David Kennedy methodically ticks the boxes of the scaffolding checklist through numb hands. It’s mid-September on Alaska’s North Slope – the average temperature is in the upper 30s and most of the birds have flown south.
At the end of his sign-off, Kennedy notices a gosling in the distance that appears too young to fly. At this point in the season, he worries it may be too late for the baby bird to make it to warmer weather.
“Why wouldn’t the chick be able to fly?” he ponders. The question stays with him the rest of the evening.
Once off the clock and back inside at camp, Kennedy puts pen to paper. Within 20 minutes he has a complete first draft of his children’s book, Greater.
Kennedy doesn’t remember a time in his life where he wasn’t creating stories in his head, constantly finding intrigue in everyday events that he believed could be turned into notable films or novels. He was used to writing down ideas, and then leaving them as just that, scribbled-down thoughts on scraps of paper.
Finishing the entire story of Greater was a big step in his eyes. Kennedy felt content having channeled his energy into writing; he didn’t plan to pursue publication. It was only when a close friend of his, Nelson “Datu” Anderson, gave him a nudge (or maybe more of a push) that things began moving in that direction.
“It was a little more than a nudge; it was momentum. He gave me all the momentum.”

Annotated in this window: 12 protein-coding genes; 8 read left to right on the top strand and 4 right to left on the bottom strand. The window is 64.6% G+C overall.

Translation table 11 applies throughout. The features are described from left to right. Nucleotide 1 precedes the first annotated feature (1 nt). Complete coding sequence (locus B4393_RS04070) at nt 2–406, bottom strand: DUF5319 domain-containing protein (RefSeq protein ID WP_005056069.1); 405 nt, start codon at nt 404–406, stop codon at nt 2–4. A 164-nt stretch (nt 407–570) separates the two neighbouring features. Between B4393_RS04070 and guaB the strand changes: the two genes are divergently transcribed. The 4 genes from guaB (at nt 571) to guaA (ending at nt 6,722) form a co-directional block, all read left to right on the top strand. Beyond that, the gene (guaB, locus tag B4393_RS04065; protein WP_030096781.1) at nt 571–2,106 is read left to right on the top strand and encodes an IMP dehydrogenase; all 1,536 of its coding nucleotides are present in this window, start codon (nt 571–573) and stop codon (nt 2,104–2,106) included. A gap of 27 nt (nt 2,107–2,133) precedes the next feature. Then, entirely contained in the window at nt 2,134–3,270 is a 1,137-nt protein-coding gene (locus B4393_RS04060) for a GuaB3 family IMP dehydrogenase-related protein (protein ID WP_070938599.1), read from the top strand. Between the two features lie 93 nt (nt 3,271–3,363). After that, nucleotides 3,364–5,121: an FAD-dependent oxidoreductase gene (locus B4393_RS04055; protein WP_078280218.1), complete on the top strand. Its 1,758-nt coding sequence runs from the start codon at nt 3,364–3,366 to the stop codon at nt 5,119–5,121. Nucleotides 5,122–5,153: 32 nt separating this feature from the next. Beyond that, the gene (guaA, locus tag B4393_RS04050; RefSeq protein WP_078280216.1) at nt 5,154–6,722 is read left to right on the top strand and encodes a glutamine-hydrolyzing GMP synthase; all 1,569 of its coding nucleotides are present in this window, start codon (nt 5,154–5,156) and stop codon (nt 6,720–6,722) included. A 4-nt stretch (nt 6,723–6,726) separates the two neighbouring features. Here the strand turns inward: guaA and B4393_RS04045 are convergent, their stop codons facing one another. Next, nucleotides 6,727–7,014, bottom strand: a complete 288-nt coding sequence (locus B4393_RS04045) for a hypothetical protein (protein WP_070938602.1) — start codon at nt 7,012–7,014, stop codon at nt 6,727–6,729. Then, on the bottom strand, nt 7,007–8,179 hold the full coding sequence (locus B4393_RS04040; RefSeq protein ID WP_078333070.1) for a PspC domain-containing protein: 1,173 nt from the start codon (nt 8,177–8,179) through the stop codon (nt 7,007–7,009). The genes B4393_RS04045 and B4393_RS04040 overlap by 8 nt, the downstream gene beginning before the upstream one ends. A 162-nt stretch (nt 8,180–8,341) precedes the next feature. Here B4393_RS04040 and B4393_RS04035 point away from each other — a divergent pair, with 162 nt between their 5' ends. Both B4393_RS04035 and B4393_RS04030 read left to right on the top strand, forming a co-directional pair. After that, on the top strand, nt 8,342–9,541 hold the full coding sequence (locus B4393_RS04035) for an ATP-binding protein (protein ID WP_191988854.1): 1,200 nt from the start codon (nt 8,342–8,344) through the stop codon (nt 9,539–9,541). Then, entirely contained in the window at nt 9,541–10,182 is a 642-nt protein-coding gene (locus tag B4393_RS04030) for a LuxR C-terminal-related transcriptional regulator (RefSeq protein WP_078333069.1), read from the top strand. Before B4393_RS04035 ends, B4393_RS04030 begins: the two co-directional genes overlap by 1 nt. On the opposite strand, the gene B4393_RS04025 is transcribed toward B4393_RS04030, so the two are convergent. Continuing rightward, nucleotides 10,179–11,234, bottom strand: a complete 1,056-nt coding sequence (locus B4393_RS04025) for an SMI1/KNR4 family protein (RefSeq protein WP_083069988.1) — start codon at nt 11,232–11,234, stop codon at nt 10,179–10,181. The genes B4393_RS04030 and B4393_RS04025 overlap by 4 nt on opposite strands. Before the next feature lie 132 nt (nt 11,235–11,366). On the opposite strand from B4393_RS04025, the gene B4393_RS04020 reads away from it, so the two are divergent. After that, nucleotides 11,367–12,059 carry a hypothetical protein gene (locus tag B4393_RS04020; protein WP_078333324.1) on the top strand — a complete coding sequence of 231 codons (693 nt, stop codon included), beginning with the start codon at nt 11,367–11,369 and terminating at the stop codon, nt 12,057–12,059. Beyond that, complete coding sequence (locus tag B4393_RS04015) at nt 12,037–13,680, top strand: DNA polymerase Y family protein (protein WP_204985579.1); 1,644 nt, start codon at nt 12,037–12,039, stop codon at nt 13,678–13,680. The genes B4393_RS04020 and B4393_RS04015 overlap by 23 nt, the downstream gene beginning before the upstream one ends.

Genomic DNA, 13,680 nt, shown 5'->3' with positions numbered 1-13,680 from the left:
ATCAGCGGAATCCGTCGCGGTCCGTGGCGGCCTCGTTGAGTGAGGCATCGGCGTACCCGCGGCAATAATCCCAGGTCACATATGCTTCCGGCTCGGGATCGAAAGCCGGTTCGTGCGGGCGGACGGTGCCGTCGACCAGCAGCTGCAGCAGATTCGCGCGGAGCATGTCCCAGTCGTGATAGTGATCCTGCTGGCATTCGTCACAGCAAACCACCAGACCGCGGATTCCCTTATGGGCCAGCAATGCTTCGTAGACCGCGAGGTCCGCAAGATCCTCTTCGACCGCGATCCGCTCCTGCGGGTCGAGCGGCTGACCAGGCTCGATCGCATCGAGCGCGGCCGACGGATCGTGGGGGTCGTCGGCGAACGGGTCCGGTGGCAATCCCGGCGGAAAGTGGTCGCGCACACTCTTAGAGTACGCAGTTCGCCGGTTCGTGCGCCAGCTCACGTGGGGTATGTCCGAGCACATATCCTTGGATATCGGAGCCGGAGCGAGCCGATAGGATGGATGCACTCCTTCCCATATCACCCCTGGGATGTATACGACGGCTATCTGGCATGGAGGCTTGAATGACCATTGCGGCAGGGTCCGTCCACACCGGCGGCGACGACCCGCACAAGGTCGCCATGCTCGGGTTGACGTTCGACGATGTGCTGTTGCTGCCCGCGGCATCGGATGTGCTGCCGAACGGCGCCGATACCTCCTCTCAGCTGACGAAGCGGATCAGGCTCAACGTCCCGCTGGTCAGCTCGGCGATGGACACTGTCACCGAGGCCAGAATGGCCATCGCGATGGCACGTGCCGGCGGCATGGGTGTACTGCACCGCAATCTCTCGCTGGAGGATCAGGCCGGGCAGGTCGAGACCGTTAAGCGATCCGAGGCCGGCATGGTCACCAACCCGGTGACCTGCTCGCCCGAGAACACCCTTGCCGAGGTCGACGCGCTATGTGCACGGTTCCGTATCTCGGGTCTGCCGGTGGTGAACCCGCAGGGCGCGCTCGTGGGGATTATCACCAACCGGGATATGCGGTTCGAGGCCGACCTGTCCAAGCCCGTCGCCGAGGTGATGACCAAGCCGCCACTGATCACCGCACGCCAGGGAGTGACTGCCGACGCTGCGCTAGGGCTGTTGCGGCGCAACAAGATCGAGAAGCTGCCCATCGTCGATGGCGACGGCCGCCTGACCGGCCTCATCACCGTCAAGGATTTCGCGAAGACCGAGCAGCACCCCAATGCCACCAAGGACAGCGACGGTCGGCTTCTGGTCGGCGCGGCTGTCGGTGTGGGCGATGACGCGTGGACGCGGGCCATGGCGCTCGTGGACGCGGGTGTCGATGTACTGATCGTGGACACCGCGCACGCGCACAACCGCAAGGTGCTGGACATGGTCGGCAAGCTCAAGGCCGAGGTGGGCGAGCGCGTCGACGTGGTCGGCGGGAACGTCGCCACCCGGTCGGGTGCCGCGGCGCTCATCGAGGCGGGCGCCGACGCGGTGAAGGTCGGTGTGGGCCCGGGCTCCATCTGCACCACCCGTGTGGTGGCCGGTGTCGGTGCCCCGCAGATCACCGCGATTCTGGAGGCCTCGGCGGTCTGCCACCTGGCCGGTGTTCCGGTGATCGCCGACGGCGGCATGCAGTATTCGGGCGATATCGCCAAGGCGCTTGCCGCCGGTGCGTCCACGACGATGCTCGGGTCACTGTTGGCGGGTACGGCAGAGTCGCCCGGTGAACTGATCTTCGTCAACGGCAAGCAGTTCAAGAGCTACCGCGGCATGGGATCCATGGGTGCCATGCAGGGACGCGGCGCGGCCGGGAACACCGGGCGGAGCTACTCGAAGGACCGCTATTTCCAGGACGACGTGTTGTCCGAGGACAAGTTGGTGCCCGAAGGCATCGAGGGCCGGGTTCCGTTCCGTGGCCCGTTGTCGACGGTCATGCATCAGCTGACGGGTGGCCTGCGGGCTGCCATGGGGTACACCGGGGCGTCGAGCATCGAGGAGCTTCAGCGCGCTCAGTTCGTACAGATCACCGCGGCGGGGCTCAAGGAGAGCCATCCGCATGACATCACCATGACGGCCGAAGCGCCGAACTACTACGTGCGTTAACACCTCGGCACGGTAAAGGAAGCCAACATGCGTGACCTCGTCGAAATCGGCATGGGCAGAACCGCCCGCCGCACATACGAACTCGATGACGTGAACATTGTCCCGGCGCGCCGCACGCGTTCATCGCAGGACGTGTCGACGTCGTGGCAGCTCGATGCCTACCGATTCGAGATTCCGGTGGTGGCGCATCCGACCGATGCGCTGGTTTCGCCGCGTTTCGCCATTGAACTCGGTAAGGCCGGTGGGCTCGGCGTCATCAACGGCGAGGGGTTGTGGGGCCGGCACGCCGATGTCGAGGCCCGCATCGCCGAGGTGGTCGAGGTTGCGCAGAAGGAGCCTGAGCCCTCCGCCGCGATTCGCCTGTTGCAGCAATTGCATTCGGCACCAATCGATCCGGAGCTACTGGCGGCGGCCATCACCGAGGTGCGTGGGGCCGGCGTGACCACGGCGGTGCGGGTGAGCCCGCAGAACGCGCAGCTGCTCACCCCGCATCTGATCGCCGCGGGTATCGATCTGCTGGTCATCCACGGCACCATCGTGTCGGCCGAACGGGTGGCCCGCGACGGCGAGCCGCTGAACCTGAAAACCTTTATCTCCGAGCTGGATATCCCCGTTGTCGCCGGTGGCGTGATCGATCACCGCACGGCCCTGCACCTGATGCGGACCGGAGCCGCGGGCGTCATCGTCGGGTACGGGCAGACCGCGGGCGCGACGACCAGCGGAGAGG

Between meetings, finding an illustrator, and penning rewrites, Kennedy had found the motivation he needed to continue working on the story for the next three years. Writing acted as his sanctuary while he struggled with one major life upheaval after another.
He was coping with the loss of his father, whose struggles with addiction gave Kennedy a precursory look into the kind of destruction that lifestyle yields.
He was going through a turbulent divorce and feeling the weight of loneliness settle in from the separation.
He was returning to work on the bleak landscape of the North Slope, a sharp antithesis to his home in California.
He was moving from the Los Angeles area to Sacramento County, losing much of his support base in the process.
And he decided to quit drinking.
The decision was one he had made before. He had been able to quit for six months here, six months there, but those attempts were never successful. Kennedy knew that things were getting worse, but that realization alone wasn’t enough to make him commit to sobriety. Accepting that he needed to seek help wouldn’t come until he hit the lowest point in his addiction.
Six months before he returned to the North Slope for work, where his journey with Greater would begin, Kennedy’s father passed away.
“It was very destructive,” he recalls. “That was the beginning of the end, my dad dying. That was my most destructive time.”
The loss provoked a further descent into old habits, and he spiraled into a familiar darkness, so much so that he barely remembers anything from his father’s funeral. A few weeks later, the shame of that evening, of losing that opportunity to say goodbye to his father, led Kennedy to again make the decision to quit drinking. This time it stuck.